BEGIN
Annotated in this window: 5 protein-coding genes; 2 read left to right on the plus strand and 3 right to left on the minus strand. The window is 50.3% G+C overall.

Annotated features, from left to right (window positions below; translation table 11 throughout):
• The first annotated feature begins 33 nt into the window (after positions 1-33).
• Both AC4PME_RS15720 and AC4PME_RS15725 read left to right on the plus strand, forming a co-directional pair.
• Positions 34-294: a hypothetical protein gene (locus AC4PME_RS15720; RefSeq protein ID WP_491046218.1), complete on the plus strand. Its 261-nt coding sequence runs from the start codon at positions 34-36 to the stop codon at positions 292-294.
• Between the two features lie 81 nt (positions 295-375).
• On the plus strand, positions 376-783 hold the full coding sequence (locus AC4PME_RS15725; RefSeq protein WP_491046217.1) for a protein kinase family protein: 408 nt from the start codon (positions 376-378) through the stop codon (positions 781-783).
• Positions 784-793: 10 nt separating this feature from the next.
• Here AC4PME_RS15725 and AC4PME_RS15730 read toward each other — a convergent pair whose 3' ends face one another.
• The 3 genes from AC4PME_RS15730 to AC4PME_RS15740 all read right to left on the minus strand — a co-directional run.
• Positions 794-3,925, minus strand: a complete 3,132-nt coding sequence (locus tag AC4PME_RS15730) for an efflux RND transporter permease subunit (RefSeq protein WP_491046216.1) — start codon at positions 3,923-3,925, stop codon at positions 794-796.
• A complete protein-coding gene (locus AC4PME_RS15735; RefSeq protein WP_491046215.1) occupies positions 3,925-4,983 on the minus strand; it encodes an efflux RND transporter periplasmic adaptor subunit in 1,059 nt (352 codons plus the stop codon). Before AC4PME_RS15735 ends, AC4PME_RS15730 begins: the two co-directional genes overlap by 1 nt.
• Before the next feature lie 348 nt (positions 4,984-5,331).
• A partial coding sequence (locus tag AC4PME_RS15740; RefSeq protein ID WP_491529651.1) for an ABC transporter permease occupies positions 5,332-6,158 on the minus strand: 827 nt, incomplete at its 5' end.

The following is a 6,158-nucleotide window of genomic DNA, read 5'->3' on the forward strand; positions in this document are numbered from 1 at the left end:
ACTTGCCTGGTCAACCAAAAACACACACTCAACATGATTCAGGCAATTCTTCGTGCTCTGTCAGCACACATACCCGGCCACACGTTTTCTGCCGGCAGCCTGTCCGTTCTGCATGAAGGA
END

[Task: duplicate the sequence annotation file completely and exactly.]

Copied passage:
Annotated in this window: 5 protein-coding genes; 2 read left to right on the plus strand and 3 right to left on the minus strand. The window is 50.3% G+C overall.

Annotated features, from left to right (window positions below; translation table 11 throughout):
• The first annotated feature begins 33 nt into the window (after positions 1-33).
• Both AC4PME_RS15720 and AC4PME_RS15725 read left to right on the plus strand, forming a co-directional pair.
• Positions 34-294: a hypothetical protein gene (locus AC4PME_RS15720; RefSeq protein ID WP_491046218.1), complete on the plus strand. Its 261-nt coding sequence runs from the start codon at positions 34-36 to the stop codon at positions 292-294.
• Between the two features lie 81 nt (positions 295-375).
• On the plus strand, positions 376-783 hold the full coding sequence (locus AC4PME_RS15725; RefSeq protein WP_491046217.1) for a protein kinase family protein: 408 nt from the start codon (positions 376-378) through the stop codon (positions 781-783).
• Positions 784-793: 10 nt separating this feature from the next.
• Here AC4PME_RS15725 and AC4PME_RS15730 read toward each other — a convergent pair whose 3' ends face one another.
• The 3 genes from AC4PME_RS15730 to AC4PME_RS15740 all read right to left on the minus strand — a co-directional run.
• Positions 794-3,925, minus strand: a complete 3,132-nt coding sequence (locus tag AC4PME_RS15730) for an efflux RND transporter permease subunit (RefSeq protein WP_491046216.1) — start codon at positions 3,923-3,925, stop codon at positions 794-796.
• A complete protein-coding gene (locus AC4PME_RS15735; RefSeq protein WP_491046215.1) occupies positions 3,925-4,983 on the minus strand; it encodes an efflux RND transporter periplasmic adaptor subunit in 1,059 nt (352 codons plus the stop codon). Before AC4PME_RS15735 ends, AC4PME_RS15730 begins: the two co-directional genes overlap by 1 nt.
• Before the next feature lie 348 nt (positions 4,984-5,331).
• A partial coding sequence (locus tag AC4PME_RS15740; RefSeq protein ID WP_491529651.1) for an ABC transporter permease occupies positions 5,332-6,158 on the minus strand: 827 nt, incomplete at its 5' end.

The following is a 6,158-nucleotide window of genomic DNA, read 5'->3' on the forward strand; positions in this document are numbered from 1 at the left end:
ACTTGCCTGGTCAACCAAAAACACACACTCAACATGATTCAGGCAATTCTTCGTGCTCTGTCAGCACACATACCCGGCCACACGTTTTCTGCCGGCAGCCTGTCCGTTCTGCATGAAGGA